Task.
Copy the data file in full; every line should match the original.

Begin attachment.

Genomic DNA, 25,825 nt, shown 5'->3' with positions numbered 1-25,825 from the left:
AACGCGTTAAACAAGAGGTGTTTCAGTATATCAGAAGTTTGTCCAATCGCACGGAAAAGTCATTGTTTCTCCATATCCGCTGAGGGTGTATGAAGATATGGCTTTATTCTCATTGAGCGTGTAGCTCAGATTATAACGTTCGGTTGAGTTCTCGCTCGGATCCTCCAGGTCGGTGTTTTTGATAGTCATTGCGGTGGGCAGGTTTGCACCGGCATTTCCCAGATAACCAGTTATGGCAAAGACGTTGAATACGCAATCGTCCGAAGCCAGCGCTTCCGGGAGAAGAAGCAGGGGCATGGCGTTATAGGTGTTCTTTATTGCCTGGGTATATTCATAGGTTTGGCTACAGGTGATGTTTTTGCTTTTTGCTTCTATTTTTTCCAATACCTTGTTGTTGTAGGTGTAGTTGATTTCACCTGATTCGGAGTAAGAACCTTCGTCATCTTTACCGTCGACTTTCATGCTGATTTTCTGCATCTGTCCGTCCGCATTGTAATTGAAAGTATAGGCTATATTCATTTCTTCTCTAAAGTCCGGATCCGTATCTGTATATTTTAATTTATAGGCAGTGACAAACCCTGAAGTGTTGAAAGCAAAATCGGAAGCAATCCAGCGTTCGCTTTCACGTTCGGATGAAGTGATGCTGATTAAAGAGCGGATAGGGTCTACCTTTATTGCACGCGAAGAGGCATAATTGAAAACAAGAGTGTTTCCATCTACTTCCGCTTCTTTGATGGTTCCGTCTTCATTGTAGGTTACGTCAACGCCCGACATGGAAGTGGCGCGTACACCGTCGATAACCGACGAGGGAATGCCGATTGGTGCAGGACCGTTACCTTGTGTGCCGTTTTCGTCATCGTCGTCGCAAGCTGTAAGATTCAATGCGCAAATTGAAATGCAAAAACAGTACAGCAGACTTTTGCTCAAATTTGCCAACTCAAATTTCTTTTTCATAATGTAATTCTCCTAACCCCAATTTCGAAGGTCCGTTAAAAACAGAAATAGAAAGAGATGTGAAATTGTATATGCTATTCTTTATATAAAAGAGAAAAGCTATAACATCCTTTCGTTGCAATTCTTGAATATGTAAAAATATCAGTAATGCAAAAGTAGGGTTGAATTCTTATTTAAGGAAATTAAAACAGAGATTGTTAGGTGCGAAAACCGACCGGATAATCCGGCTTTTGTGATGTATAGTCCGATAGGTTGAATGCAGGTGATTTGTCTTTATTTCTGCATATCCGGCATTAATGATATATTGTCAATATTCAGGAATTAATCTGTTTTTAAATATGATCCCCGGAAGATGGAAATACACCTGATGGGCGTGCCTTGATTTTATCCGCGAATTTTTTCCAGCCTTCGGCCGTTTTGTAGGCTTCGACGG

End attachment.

Genomic DNA, 25,825 nt, shown 5'->3' with positions numbered 1-25,825 from the left:
AACGCGTTAAACAAGAGGTGTTTCAGTATATCAGAAGTTTGTCCAATCGCACGGAAAAGTCATTGTTTCTCCATATCCGCTGAGGGTGTATGAAGATATGGCTTTATTCTCATTGAGCGTGTAGCTCAGATTATAACGTTCGGTTGAGTTCTCGCTCGGATCCTCCAGGTCGGTGTTTTTGATAGTCATTGCGGTGGGCAGGTTTGCACCGGCATTTCCCAGATAACCAGTTATGGCAAAGACGTTGAATACGCAATCGTCCGAAGCCAGCGCTTCCGGGAGAAGAAGCAGGGGCATGGCGTTATAGGTGTTCTTTATTGCCTGGGTATATTCATAGGTTTGGCTACAGGTGATGTTTTTGCTTTTTGCTTCTATTTTTTCCAATACCTTGTTGTTGTAGGTGTAGTTGATTTCACCTGATTCGGAGTAAGAACCTTCGTCATCTTTACCGTCGACTTTCATGCTGATTTTCTGCATCTGTCCGTCCGCATTGTAATTGAAAGTATAGGCTATATTCATTTCTTCTCTAAAGTCCGGATCCGTATCTGTATATTTTAATTTATAGGCAGTGACAAACCCTGAAGTGTTGAAAGCAAAATCGGAAGCAATCCAGCGTTCGCTTTCACGTTCGGATGAAGTGATGCTGATTAAAGAGCGGATAGGGTCTACCTTTATTGCACGCGAAGAGGCATAATTGAAAACAAGAGTGTTTCCATCTACTTCCGCTTCTTTGATGGTTCCGTCTTCATTGTAGGTTACGTCAACGCCCGACATGGAAGTGGCGCGTACACCGTCGATAACCGACGAGGGAATGCCGATTGGTGCAGGACCGTTACCTTGTGTGCCGTTTTCGTCATCGTCGTCGCAAGCTGTAAGATTCAATGCGCAAATTGAAATGCAAAAACAGTACAGCAGACTTTTGCTCAAATTTGCCAACTCAAATTTCTTTTTCATAATGTAATTCTCCTAACCCCAATTTCGAAGGTCCGTTAAAAACAGAAATAGAAAGAGATGTGAAATTGTATATGCTATTCTTTATATAAAAGAGAAAAGCTATAACATCCTTTCGTTGCAATTCTTGAATATGTAAAAATATCAGTAATGCAAAAGTAGGGTTGAATTCTTATTTAAGGAAATTAAAACAGAGATTGTTAGGTGCGAAAACCGACCGGATAATCCGGCTTTTGTGATGTATAGTCCGATAGGTTGAATGCAGGTGATTTGTCTTTATTTCTGCATATCCGGCATTAATGATATATTGTCAATATTCAGGAATTAATCTGTTTTTAAATATGATCCCCGGAAGATGGAAATACACCTGATGGGCGTGCCTTGATTTTATCCGCGAATTTTTTCCAGCCTTCGGCCGTTTTGTAGGCTTCGACGG